(Now deceased) 'Navy Centenarian Sailor', 103 year old, former enlisted Chief Petty Officer, Aviation Chief Radioman (ACRM, Combat Aircrewman), later wartime commissioned Chief Warrant Officer Julio 'Jay' Ereneta, U. S. Navy (Ret.), is a thirty year career veteran of World War One and World War Two. He first flew aircrewman in August 1922 flew rearseat Radioman/Gunner (1920s/1930s) in the tactical air squadrons of the Navy's first aircraft carriers, USS LANGLEY (CV-1) and USS LEXINGTON (CV-2).

    Visit my photo album tribute to these centenarian veteran shipmates and other Pearl Harbor survivors:

    http://news.webshots.com/album/123286873BFAAiq

    http://news.webshots.com/album/141695570BONFYl

    San Diego, California
  43. Dave says:
    10 Dec 2010 10:03:01 PM

    War monger Roosevelt forced the Japanese into striking the 1st blow.. Roosevelt is responsible for those American boys death..
    Just like Bush is responsible for the victims of 9/11..
  44. David Taunton says:
    25 Feb 2011 09:31:38 AM

    My grandfather was the captain of the U.S. Air Force and my dad says he was on one of the battleships during the attack at Pearl Harbor. His name was formally known as Capt. Max Taunton Sr.And my question is which ship was he on?
  45. Anonymous says:
    4 Mar 2011 05:15:40 PM

    this is stupid y cnt u jus tell me specific detials bout wat happend to pearl harbor..not all this other crap i dnt need to kno
  46. MEEE(: says:
    17 Mar 2011 12:02:11 PM

    This is great, It helped me finish my assignment..(:
  47. Anonymous says:
    4 Apr 2011 10:11:18 AM

    Please could you send me a list of all of the countries involved in the Pearl Harbor attack.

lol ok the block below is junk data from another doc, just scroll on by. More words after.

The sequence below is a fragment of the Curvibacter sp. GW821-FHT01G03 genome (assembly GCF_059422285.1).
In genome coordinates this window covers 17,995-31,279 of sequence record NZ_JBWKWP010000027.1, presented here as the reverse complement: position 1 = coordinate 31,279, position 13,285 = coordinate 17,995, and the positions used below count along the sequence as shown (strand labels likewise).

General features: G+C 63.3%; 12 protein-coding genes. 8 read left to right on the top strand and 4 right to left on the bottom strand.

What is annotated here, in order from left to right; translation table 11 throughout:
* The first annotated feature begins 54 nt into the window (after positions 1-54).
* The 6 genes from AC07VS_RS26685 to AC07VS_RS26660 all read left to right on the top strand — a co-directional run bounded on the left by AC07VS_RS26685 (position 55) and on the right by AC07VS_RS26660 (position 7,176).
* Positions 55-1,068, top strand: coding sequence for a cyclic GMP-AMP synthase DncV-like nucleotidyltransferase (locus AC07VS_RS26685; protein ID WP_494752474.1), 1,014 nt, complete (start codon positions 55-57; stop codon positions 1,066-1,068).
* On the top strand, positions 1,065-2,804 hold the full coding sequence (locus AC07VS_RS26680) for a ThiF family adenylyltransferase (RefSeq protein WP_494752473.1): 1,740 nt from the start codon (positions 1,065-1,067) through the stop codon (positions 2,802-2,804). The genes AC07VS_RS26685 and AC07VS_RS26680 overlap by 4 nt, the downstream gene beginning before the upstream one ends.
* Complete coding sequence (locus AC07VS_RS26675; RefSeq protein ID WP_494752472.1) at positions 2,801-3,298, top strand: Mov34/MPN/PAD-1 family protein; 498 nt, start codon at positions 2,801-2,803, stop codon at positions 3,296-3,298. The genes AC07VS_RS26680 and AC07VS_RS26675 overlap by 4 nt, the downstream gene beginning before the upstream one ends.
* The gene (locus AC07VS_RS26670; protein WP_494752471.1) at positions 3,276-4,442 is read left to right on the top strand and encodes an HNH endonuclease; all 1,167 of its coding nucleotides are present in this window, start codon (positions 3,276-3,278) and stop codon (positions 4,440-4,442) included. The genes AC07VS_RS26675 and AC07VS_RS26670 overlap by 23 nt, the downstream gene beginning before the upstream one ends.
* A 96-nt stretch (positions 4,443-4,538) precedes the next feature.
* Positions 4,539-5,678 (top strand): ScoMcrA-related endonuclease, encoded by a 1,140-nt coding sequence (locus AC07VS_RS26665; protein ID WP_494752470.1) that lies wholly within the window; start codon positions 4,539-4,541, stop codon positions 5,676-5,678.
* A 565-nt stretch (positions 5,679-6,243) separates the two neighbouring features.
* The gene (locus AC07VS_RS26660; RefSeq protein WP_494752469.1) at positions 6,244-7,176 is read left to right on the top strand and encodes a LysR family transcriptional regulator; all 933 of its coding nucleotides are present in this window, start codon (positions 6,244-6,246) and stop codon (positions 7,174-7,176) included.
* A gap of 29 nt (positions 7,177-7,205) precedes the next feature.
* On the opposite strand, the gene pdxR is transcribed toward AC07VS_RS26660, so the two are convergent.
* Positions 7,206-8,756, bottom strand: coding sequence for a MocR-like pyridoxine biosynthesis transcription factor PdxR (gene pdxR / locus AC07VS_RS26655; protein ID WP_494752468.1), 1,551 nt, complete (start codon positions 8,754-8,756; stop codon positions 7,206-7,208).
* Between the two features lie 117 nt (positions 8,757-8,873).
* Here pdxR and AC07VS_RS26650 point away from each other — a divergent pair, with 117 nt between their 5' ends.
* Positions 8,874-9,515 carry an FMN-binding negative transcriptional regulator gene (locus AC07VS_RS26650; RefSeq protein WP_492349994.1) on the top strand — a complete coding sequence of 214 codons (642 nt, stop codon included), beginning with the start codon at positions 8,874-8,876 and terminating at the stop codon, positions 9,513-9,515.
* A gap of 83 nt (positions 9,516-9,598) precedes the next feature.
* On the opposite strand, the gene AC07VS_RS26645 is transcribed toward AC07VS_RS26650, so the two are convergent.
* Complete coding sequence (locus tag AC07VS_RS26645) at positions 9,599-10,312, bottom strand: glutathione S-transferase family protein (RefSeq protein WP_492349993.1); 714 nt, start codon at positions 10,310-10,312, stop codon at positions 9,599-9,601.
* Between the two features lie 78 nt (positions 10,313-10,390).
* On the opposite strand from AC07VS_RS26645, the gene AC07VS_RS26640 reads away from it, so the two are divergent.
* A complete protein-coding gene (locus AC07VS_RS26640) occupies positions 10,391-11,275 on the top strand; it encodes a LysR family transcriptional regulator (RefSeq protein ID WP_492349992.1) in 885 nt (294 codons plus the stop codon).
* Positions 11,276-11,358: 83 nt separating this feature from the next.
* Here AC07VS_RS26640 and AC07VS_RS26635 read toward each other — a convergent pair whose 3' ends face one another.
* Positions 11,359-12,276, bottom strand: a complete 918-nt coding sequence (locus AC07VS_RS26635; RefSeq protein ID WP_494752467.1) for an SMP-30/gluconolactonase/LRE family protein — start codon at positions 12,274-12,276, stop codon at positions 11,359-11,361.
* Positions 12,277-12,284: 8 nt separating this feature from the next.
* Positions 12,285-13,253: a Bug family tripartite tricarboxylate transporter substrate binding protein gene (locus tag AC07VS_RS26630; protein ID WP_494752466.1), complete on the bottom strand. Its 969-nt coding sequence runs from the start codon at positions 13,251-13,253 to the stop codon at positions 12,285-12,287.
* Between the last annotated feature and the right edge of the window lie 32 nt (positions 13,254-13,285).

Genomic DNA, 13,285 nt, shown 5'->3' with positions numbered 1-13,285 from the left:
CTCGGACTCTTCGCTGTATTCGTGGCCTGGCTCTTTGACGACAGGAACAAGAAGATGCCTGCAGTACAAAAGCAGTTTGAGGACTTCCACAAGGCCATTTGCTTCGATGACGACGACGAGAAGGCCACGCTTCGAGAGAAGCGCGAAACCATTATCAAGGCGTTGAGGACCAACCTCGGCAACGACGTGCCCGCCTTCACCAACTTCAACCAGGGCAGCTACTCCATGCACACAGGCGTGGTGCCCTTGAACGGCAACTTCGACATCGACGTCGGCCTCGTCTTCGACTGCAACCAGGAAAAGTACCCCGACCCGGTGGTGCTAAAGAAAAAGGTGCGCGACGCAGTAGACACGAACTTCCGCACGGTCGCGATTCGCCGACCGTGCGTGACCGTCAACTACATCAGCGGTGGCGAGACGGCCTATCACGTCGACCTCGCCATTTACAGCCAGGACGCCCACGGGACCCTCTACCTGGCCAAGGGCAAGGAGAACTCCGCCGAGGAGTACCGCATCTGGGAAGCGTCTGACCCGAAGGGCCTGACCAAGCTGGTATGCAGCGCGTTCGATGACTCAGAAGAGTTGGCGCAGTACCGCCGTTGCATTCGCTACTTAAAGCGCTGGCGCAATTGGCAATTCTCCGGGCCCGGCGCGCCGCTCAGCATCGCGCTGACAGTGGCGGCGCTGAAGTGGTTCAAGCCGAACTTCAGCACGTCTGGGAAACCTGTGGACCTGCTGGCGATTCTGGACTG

Thank you. I am sorry but I need this quite soon it is very important. Thanks again.
  48. Anonymous says:
    19 Aug 2011 11:05:33 PM

    the A6M Zero and the D3A Val should be included in the notable aircraft.
  49. Keaton Baayen says:
    3 Jan 2012 08:27:15 AM

    Can you please tell send me a list of survivors at Pearl Harbor, a list of the ships that made it through the battle and are still up and running today, and some of the biggest people that helped allot that day for my history fair. Thank You!
  50. John Baxter says:
    6 Jan 2012 12:34:57 PM

    There are certain historical facts that cannot be negated by wishful thinking, such as the fact that the IJN attacked Pearl Harbor without warning or declaration of war. Also, the United States was not morally obligated to supply Japan with oil and scrap metal to feed their war machine in China; claiming that an embargo, regardless of motive, is grounds for war is essentially terrorist rhetoric, e.g., "If you don't give me what I want, it's your own fault if I kill you for it." Japanese militarists had been gearing up for war with the United States for decades when they attacked Pearl Harbor, and the only way we could have avoided war would have been to withdraw from the Philippines and then do nothing as the Japanese Empire occupied every island and coastal nation in the Pacific. Given the culture of cruelty then prevalent in the Japanese armed forces, such an extension of the Japanese Empire would have meant more wholesale slaughter and maltreatment for millions of civilians in the occupied areas, and any U.S. or Allied attempt to retake the Pacific against such an entrenched defensive perimeter might well have been deemed prohibitively costly. Minoru Genda, of Pearl Harbor and Midway fame, once said that he was certain the Japanese high command would have used the Atomic Bomb without hesitation, had they possessed the technology. We now know that neither Japan nor Germany was all that close to weaponizing atomic energy in 1945, but had we failed to engage Japan when we did, we would not only have given them a chance to expand their boundaries, but we would also have delayed or entirely avoided our entry into the war against Hitler, since he declared war on America only after Pearl Harbor. This would also have meant Russia would have faced Hitler's legions without the essential benefit of American aid, since we only became allies with Russia once we were at war with Germany. Therefore, the apocalyptic totalitarian regimes of both Japan and Germany would have had more time and resources to develop their military technology. I am surprised anyone would argue that Roosevelt should have allowed the world to be divided into two hemispheres of oppression, suffering, and murder.